Better programming: The Liskov Substitution Principle

software design patterns software development Jul 29, 2023
the liskov substitution principle

In this series of articles you will become familiar with the SOLID principles, which will help you write more modular, understandable, and maintainable code. SOLID is an acronym that encompasses the following principles:

  • Single Responsibility Principle
  • Open/Closed Principle
  • Liskov Substitution Principle
  • Interface Segregation Principle
  • Dependency Inversion Principle

In this article we will explore the third of these principles, called the Liskov Substitution Principle. This principle, named after Barbara Liskov, states that in object-oriented programming, instances of a class should be able to be replaced by instances of its subclasses without affecting the functionality of your code.

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How to apply the Liskov Substitution Principle

Following the example of the music streaming application we saw in the previous article, imagine that there are free and premium accounts. Free accounts have to listen to an ad before a song plays. Premium accounts allow users to skip the ads entirely.

Suppose that in our app there is a class called Player that is in charge of managing media playback. Our class could look like this:

Premium accounts don't play ads, so we could implement our premium player as follows:

We simply disable the play_ad() method. However, this implementation violates the Liskov Substitution Principle and could cause problems in other parts of our app. For example, imagine that we have a part of our app that handles song selection by the user and plays the appropriate song:

By not being careful, we have broken this part of our code and forced our colleagues to rewrite it to accommodate our changes. If we put some thought in our implementation, we can change Player and PremiumPlayer to have the same interface, and hide their specific details inside them. For example, we could rewrite our player to take a parameter ad_interval that decides how often we should display an ad to the user. Then, our PremiumPlayer would simply have a value of infinity for this attribute, therefore ensuring that it will never display an ad.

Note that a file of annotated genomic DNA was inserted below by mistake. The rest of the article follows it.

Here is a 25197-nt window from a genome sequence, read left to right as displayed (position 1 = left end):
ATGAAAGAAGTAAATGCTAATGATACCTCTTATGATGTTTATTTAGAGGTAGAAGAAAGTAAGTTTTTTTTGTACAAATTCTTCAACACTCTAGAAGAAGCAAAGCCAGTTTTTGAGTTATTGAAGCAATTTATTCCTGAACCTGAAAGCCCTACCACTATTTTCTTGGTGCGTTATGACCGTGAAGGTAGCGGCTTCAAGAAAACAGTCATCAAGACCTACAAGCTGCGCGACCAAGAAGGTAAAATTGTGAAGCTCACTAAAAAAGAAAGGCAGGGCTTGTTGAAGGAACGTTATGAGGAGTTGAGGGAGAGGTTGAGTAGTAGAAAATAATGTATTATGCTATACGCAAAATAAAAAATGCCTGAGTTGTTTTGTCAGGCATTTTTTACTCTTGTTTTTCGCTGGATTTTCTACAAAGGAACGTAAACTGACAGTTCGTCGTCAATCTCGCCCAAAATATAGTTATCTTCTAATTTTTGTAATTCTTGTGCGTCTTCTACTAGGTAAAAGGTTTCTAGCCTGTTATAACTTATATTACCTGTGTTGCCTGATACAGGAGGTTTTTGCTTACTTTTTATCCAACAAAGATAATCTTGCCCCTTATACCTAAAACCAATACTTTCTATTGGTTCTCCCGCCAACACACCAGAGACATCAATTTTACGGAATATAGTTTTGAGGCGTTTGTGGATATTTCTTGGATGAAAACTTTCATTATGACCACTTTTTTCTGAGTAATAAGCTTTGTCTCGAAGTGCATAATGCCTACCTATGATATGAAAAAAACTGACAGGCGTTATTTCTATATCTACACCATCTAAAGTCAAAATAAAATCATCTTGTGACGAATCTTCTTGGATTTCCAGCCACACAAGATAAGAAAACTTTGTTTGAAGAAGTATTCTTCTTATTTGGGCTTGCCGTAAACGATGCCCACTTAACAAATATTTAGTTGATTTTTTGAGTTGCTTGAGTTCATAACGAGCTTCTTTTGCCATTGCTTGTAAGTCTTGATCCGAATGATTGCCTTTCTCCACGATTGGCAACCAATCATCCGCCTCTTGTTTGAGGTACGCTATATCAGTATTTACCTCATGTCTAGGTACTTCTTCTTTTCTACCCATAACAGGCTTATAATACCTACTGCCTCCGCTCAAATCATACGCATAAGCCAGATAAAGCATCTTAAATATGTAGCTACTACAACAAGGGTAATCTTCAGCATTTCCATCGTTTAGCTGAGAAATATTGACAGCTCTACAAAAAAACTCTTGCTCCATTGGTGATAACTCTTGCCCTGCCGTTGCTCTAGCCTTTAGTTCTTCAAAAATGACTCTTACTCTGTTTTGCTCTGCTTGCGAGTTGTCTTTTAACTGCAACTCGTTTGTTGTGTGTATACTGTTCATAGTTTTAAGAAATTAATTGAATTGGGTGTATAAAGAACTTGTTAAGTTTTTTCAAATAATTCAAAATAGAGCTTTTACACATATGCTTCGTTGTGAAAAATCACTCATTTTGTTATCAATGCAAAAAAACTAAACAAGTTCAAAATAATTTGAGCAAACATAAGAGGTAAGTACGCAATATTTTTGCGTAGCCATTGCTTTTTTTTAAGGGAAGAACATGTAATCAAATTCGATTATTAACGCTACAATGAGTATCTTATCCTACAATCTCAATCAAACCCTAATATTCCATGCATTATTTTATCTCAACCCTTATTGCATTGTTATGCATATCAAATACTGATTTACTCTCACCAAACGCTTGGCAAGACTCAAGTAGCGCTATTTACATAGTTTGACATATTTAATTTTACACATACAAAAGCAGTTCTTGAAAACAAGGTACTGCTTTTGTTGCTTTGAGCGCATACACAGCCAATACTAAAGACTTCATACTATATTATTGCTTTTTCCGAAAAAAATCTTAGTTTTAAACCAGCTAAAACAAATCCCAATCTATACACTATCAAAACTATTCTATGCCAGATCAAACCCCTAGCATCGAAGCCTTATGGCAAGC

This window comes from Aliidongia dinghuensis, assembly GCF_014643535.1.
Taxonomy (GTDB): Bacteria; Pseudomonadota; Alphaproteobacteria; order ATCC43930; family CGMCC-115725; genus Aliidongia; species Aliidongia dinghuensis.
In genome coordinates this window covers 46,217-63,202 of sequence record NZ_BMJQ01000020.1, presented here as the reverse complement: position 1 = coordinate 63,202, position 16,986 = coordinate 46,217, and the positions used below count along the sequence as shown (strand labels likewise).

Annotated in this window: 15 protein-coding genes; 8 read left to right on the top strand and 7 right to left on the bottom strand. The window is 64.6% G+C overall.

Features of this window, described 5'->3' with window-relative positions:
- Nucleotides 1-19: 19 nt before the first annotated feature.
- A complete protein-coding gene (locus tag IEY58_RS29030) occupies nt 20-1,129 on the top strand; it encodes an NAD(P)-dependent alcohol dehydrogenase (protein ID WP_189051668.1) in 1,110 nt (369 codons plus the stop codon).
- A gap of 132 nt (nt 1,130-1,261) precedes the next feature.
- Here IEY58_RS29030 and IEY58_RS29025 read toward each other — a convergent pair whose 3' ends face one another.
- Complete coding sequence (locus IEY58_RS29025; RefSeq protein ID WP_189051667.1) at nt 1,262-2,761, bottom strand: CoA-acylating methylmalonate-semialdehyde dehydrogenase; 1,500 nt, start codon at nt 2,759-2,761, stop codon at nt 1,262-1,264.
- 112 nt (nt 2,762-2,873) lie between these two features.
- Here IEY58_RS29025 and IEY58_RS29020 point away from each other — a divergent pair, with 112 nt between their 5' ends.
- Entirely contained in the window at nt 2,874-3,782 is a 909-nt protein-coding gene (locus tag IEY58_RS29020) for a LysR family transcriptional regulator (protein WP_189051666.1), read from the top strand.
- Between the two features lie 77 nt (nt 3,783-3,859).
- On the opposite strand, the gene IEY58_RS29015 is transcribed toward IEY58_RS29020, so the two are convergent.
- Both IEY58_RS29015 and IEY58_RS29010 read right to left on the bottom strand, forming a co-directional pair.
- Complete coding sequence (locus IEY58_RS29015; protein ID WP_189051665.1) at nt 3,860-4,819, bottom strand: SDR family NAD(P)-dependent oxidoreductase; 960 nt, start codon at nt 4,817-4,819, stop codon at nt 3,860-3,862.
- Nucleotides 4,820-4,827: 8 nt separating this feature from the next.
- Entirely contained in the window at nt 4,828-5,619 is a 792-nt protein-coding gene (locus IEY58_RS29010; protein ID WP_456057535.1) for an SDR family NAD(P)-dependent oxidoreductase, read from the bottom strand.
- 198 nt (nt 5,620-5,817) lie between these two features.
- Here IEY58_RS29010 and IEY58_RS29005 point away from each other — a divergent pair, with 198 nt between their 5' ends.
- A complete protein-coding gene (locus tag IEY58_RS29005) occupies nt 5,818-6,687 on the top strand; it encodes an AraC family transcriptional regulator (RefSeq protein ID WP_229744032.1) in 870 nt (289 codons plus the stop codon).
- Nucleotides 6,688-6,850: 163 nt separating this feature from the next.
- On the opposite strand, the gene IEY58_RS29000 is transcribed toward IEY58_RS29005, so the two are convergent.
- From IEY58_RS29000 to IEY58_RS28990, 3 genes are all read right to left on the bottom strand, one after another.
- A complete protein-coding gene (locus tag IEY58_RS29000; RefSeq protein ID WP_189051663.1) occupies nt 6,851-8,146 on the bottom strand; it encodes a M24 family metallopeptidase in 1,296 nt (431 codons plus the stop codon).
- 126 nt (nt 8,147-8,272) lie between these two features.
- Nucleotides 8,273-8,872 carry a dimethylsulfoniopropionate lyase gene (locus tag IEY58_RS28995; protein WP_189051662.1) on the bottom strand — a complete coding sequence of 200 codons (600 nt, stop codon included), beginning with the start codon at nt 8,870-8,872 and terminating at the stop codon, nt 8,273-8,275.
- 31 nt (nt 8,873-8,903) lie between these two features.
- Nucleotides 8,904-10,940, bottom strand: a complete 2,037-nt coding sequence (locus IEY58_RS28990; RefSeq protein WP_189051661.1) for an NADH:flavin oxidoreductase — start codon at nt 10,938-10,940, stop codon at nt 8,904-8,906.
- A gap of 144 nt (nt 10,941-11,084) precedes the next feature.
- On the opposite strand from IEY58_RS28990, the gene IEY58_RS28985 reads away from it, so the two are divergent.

Furthermore, we can delegate the decision of whether we should display an ad or not to a new function called should_play_ad, that both Player and PremiumPlayer will share.

Then, we can freely replace Player with PremiumPlayer without affecting the code that handles song selection by the user:

Now PremiumPlayer complies with the Liskov Substitution Principle. It will never play an ad because the condition to do so will never be met. However, designing our PremiumPlayer as a special case of the general Player class allows us to safely substitute one for the other without causing problems in other parts of the code.


Benefits of the Liskov Substitution Principle

Following the Liskov Substitution Principle when designing object-oriented class hierarchies has several benefits:

More robust and predictable code

Complying with this principle prevents subtle bugs and unexpected behaviors when replacing a type with a subtype. It helps to prevent regression errors.

Ease of maintenance

It becomes easier to reason about class hierarchies that comply with this principle. It is straightforward to understand how subclasses will behave and avoids surprises.

Safe polymorphism

It allows exploiting polymorphism in our code safely. Other entities in our code can interact with our class hierarchy without having to know the particular details of each class involved.

Favors encapsulation

It incentives subclasses to encapsulate any new behaviors in separate methods instead of modifying the existing ones in the superclass. This preserves the public behavior defined in the superclass.


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